The Radio Independents Group and the BBC have agreed new terms of trade for the commissioning of independent productions.
The agreement follows talks which have run in parallel with the BBC’s discussions with independent TV providers through PACT.
Independent radio production companies will now benefit from more freedom to exploit commercial rights – with digital rights being available to the wider market from first broadcast – and a reduction in the period before which independently produced programmes can be made available commercially to other radio networks and streaming services in the UK.
It will also allow the BBC to increase its podcast and archive offer to listeners, while also offering the independent community commercial opportunities around the creation of video content and commercial websites aligned to radio programmes.
John Moran, BBC’s Head of Commercial Business Development, Rights and Business Affairs for BBC Radio and Music says: “This deal is good news for listeners and radio indies. It allows the BBC to offer listeners more opportunities to hear new programmes they love and explore the archive, and radio independents the ability to better exploit the commercial value of their programmes across all platforms.”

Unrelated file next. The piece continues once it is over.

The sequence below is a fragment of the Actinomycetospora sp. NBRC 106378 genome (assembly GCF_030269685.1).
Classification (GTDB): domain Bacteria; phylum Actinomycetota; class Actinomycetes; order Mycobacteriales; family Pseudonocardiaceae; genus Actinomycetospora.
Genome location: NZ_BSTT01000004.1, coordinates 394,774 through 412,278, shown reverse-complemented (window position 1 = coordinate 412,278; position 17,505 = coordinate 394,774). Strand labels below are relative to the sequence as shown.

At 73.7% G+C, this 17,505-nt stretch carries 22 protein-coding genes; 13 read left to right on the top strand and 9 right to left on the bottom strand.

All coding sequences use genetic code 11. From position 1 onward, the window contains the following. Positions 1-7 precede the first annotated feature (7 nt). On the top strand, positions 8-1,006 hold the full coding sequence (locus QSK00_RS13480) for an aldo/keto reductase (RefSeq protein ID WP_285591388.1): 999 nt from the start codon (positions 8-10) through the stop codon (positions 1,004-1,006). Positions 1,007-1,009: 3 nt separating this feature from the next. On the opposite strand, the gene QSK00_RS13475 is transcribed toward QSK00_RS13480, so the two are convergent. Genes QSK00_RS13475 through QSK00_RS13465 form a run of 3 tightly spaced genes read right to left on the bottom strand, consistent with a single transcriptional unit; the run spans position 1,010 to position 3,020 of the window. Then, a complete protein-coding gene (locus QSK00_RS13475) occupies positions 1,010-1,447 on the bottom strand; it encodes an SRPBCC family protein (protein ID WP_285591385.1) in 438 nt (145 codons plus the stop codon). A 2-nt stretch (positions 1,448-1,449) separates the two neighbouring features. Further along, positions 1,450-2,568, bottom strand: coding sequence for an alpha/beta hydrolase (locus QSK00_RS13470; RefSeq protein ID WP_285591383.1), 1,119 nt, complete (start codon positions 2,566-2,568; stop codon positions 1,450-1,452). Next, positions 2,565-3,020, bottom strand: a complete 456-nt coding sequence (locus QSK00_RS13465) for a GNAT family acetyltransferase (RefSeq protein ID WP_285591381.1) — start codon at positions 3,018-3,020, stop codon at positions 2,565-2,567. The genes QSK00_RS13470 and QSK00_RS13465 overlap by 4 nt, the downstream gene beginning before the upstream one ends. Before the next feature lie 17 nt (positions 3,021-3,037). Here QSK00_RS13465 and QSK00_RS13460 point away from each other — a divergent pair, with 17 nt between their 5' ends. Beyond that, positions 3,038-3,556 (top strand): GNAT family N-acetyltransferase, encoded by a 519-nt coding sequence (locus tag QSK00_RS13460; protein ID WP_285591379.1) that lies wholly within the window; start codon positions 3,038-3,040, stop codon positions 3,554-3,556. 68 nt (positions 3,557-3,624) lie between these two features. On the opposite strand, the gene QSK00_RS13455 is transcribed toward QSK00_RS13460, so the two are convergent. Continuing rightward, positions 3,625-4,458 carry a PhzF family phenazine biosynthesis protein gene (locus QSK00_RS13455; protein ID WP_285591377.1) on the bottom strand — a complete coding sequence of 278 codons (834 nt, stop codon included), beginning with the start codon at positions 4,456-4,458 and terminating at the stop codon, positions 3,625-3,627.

Phil Critchlow, Chairman of RIG, says: “The UK’s independent radio production sector produce some of the most creative and loved programmes on BBC radio. This is a good deal for radio indies in enabling better exploitation of their programme on all platforms globally and building a collaborative creative partnership with the BBC.”
The newly agreed framework includes the extension of BBC iPlayer’s free-to-air catch-up window from seven to 30 days, subject to approval by the BBC Trust, giving listeners more time to catch up on BBC programming.